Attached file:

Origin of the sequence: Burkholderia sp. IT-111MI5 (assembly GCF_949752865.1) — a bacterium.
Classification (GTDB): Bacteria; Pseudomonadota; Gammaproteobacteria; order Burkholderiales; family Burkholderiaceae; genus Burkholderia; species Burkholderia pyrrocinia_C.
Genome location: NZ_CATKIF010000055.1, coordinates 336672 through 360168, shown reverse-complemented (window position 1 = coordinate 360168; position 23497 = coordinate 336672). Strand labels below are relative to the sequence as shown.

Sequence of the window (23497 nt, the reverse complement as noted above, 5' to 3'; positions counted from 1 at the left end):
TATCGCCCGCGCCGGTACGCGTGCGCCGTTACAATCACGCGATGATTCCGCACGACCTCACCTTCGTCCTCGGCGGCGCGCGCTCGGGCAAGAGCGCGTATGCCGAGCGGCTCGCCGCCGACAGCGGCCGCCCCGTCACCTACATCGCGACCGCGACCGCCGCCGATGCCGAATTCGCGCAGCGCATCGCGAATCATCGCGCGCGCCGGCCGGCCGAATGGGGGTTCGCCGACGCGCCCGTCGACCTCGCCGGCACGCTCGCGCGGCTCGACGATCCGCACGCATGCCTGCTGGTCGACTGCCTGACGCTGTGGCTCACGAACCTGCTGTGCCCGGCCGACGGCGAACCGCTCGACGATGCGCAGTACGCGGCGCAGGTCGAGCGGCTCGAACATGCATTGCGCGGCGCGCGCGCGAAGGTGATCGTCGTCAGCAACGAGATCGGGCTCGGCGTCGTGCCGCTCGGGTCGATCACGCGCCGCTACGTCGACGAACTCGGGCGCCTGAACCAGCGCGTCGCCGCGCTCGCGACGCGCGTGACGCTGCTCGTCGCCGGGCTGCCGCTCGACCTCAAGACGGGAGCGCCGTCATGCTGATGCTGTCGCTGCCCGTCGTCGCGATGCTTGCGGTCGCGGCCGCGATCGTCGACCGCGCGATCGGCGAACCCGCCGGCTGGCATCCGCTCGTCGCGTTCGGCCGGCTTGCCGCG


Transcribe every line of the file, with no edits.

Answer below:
Origin of the sequence: Burkholderia sp. IT-111MI5 (assembly GCF_949752865.1) — a bacterium.
Classification (GTDB): Bacteria; Pseudomonadota; Gammaproteobacteria; order Burkholderiales; family Burkholderiaceae; genus Burkholderia; species Burkholderia pyrrocinia_C.
Genome location: NZ_CATKIF010000055.1, coordinates 336672 through 360168, shown reverse-complemented (window position 1 = coordinate 360168; position 23497 = coordinate 336672). Strand labels below are relative to the sequence as shown.

Sequence of the window (23497 nt, the reverse complement as noted above, 5' to 3'; positions counted from 1 at the left end):
TATCGCCCGCGCCGGTACGCGTGCGCCGTTACAATCACGCGATGATTCCGCACGACCTCACCTTCGTCCTCGGCGGCGCGCGCTCGGGCAAGAGCGCGTATGCCGAGCGGCTCGCCGCCGACAGCGGCCGCCCCGTCACCTACATCGCGACCGCGACCGCCGCCGATGCCGAATTCGCGCAGCGCATCGCGAATCATCGCGCGCGCCGGCCGGCCGAATGGGGGTTCGCCGACGCGCCCGTCGACCTCGCCGGCACGCTCGCGCGGCTCGACGATCCGCACGCATGCCTGCTGGTCGACTGCCTGACGCTGTGGCTCACGAACCTGCTGTGCCCGGCCGACGGCGAACCGCTCGACGATGCGCAGTACGCGGCGCAGGTCGAGCGGCTCGAACATGCATTGCGCGGCGCGCGCGCGAAGGTGATCGTCGTCAGCAACGAGATCGGGCTCGGCGTCGTGCCGCTCGGGTCGATCACGCGCCGCTACGTCGACGAACTCGGGCGCCTGAACCAGCGCGTCGCCGCGCTCGCGACGCGCGTGACGCTGCTCGTCGCCGGGCTGCCGCTCGACCTCAAGACGGGAGCGCCGTCATGCTGATGCTGTCGCTGCCCGTCGTCGCGATGCTTGCGGTCGCGGCCGCGATCGTCGACCGCGCGATCGGCGAACCCGCCGGCTGGCATCCGCTCGTCGCGTTCGGCCGGCTTGCCGCG